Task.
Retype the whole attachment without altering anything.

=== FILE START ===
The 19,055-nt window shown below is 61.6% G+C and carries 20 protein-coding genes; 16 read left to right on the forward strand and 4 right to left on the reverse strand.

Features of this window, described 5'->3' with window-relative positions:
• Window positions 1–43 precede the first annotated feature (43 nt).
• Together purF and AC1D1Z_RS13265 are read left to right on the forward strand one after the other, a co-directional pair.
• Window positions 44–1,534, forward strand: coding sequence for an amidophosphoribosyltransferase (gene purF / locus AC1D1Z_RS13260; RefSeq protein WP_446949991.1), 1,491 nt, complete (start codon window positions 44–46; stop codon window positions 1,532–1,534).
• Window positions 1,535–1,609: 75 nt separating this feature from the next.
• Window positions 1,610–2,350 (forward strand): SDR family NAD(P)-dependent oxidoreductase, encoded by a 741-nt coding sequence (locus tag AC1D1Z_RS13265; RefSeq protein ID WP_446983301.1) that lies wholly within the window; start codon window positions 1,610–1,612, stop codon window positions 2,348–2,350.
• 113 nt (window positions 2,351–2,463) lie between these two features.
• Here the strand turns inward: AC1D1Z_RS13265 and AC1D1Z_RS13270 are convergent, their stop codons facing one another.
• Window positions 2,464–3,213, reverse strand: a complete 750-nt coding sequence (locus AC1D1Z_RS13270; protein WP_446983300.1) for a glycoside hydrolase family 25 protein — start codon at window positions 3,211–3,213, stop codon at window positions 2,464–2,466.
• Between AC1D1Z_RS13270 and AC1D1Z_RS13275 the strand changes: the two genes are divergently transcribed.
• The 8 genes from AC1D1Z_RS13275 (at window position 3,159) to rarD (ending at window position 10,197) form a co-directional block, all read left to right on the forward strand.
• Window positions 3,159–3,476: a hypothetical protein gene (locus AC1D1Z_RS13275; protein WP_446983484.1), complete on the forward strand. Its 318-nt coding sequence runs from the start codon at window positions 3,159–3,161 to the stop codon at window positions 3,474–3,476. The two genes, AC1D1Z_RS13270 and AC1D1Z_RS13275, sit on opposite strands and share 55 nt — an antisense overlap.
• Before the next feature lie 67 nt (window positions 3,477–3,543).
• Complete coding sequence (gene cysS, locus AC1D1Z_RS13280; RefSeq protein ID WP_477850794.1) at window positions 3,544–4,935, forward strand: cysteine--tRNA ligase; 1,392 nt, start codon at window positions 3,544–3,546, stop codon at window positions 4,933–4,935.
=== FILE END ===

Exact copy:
The 19,055-nt window shown below is 61.6% G+C and carries 20 protein-coding genes; 16 read left to right on the forward strand and 4 right to left on the reverse strand.

Features of this window, described 5'->3' with window-relative positions:
• Window positions 1–43 precede the first annotated feature (43 nt).
• Together purF and AC1D1Z_RS13265 are read left to right on the forward strand one after the other, a co-directional pair.
• Window positions 44–1,534, forward strand: coding sequence for an amidophosphoribosyltransferase (gene purF / locus AC1D1Z_RS13260; RefSeq protein WP_446949991.1), 1,491 nt, complete (start codon window positions 44–46; stop codon window positions 1,532–1,534).
• Window positions 1,535–1,609: 75 nt separating this feature from the next.
• Window positions 1,610–2,350 (forward strand): SDR family NAD(P)-dependent oxidoreductase, encoded by a 741-nt coding sequence (locus tag AC1D1Z_RS13265; RefSeq protein ID WP_446983301.1) that lies wholly within the window; start codon window positions 1,610–1,612, stop codon window positions 2,348–2,350.
• 113 nt (window positions 2,351–2,463) lie between these two features.
• Here the strand turns inward: AC1D1Z_RS13265 and AC1D1Z_RS13270 are convergent, their stop codons facing one another.
• Window positions 2,464–3,213, reverse strand: a complete 750-nt coding sequence (locus AC1D1Z_RS13270; protein WP_446983300.1) for a glycoside hydrolase family 25 protein — start codon at window positions 3,211–3,213, stop codon at window positions 2,464–2,466.
• Between AC1D1Z_RS13270 and AC1D1Z_RS13275 the strand changes: the two genes are divergently transcribed.
• The 8 genes from AC1D1Z_RS13275 (at window position 3,159) to rarD (ending at window position 10,197) form a co-directional block, all read left to right on the forward strand.
• Window positions 3,159–3,476: a hypothetical protein gene (locus AC1D1Z_RS13275; protein WP_446983484.1), complete on the forward strand. Its 318-nt coding sequence runs from the start codon at window positions 3,159–3,161 to the stop codon at window positions 3,474–3,476. The two genes, AC1D1Z_RS13270 and AC1D1Z_RS13275, sit on opposite strands and share 55 nt — an antisense overlap.
• Before the next feature lie 67 nt (window positions 3,477–3,543).
• Complete coding sequence (gene cysS, locus AC1D1Z_RS13280; RefSeq protein ID WP_477850794.1) at window positions 3,544–4,935, forward strand: cysteine--tRNA ligase; 1,392 nt, start codon at window positions 3,544–3,546, stop codon at window positions 4,933–4,935.